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Uganda Kob

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Uganda Kob

The beauty of wildlife attractions in Uganda appeals much to eyes of many people. Uganda Kob is a great animal that everyone would not miss to look at because of its colour, size and shape. The Uganda Kob is generally reddish brown in colour and the underside of the body is white, a white ring appears around each eye and a white patch or chevron appears on the throat, a black stripe runs down the front of each foreleg. Horns occur only in males and through lyre-shaped, they are shorter, thicker and ringed almost to the tip.

Interesting facts about Uganda Kob, the Kob is a medium-sized antelope with a medium brown coat, medium length horns and large ears. In terms of size, the male is about 90-100cm (37-40 in.) weighing about 94kg while the female is about 82-92cm (32-36 in.) weighing about 63kg. They mostly feed on tender green grass and mostly live in moist savannas, flood plains and margins of adjacent woodlands. Kobs becomes sexually mature between 13 to 18 months but a male will not be active in the breeding ground until he is 3 to 4 years old when is strong enough to vie for a territory. The females have a gestation period of about 7.5 – 9 months, typical a single offspring a time. After birth, the young one lie concealed for about 6 week and then starts following the mother. The male kobs make territory boundaries by whistling, kob breeds year-round with an 8-month gestation and one off-spring. For protection, the kobs leap into air or seek refuge in water or reed beds especially in times of danger.

Kobs are ecologically restricted preferring low-lying flats or gently rolling free of seasonal extremes and close to permanent water. The social structure of the kob is based on small herds that come together into larger groups of up to 1,000 animals. These large groups will contain 30 to 40 breeding males that hold territories. They establish breeding grounds which they continuously use for at least 50 years. Always establish closely spaced breeding territories where almost all mating takes place called leks, lekking grounds usually located on a knoll near water, roughly circular in shape and from 20 to 100 yards in diameter. Different males occupy these areas throughout the year while females move freely over the general area but at times of heat, they go directly to the breeding grounds to mate.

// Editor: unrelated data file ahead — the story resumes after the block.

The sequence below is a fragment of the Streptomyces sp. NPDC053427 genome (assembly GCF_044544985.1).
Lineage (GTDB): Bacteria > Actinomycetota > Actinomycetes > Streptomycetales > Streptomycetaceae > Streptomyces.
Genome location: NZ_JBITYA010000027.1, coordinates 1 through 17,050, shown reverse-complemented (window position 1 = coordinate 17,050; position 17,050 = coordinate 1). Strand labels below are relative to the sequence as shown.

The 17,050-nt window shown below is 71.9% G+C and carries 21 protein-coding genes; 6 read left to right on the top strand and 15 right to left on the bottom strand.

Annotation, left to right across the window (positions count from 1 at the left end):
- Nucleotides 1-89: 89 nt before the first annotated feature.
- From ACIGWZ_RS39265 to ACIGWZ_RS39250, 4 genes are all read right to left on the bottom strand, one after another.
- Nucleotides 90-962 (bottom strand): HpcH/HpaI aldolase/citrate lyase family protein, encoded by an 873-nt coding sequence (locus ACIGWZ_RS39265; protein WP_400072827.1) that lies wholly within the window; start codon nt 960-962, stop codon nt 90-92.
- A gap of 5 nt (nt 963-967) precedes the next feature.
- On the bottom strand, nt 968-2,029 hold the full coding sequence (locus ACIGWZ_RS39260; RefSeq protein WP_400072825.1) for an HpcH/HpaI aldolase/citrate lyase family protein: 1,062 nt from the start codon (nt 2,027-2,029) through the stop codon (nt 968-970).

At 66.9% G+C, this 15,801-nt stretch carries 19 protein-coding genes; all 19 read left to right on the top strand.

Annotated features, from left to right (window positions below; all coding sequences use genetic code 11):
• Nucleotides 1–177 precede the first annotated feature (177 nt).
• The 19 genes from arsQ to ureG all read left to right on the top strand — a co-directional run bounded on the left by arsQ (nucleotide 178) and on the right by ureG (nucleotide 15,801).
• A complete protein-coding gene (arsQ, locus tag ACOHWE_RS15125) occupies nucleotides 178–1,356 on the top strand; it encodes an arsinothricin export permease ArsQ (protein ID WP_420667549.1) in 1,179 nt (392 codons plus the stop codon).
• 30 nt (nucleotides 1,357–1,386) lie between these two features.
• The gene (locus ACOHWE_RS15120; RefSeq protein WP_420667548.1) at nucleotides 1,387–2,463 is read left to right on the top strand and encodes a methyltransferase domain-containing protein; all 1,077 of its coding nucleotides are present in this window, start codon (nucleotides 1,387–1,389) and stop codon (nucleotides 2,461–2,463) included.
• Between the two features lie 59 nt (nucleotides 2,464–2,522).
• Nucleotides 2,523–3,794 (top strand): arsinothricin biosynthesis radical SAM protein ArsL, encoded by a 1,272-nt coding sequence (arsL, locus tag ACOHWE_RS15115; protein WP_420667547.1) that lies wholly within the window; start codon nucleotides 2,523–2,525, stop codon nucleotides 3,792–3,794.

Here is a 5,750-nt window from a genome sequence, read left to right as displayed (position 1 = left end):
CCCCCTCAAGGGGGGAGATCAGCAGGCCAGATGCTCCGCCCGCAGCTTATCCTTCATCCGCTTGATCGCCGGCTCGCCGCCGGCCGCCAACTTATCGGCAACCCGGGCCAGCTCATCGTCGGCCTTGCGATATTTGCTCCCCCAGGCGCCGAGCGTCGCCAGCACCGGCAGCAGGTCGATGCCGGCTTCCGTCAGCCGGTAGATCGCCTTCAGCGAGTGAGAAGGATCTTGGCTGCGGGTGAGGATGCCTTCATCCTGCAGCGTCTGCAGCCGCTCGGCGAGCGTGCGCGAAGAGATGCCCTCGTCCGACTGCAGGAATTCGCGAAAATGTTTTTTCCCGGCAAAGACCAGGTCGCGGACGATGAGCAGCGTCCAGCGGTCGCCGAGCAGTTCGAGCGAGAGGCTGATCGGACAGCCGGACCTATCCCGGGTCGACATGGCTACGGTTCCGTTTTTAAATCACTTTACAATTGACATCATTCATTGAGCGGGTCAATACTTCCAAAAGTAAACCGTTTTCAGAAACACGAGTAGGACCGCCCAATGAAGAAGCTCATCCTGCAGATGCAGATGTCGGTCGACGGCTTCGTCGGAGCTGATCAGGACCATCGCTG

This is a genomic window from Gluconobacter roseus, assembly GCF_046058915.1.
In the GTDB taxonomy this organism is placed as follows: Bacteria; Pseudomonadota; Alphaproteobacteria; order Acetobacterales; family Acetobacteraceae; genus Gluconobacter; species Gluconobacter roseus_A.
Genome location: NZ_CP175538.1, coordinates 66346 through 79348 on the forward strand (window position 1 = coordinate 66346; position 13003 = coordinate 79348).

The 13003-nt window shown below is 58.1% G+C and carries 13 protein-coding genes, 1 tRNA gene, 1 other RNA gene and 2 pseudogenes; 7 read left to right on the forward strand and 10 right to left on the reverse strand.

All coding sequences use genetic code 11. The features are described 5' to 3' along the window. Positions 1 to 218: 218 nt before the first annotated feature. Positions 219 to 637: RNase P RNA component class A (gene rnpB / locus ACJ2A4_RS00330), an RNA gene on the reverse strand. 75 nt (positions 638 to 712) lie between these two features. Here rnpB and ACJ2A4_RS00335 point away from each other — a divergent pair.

Three or four of the innermost territories seem to be sought after by the females where activity is intense and the concentrated deposits of hormone-rich urine attracts them rather than a specific male. The holder of a territory is constantly challenged. If he loses his territory either through a fight or by leaving it to glaze or drink, he joins a bachelor herd of males. When he recovers his strength, he will try to regain his territory. The pre and post mating behaviour of kobs is also different from that of other antelopes. A male is not as rough with the female and does not force her to stay within his territory-rather he gently convince her. He makes soft noises during courtship play, repeatedly whistling through his nostrils after mating and the sound crosses the breeding grounds and may be echoed by the other territorial males.

Kobs always associate with larger animals such as hippos, buffalos, topis and hartebeests that help to shorten the grass that the kobs prefer. Kobs develop attachments to particular localities returning to the same grazing areas and watering places day after day or season after season. The young males begin to grow horns at 5 month and by 1 year the horns are as long as the ears.

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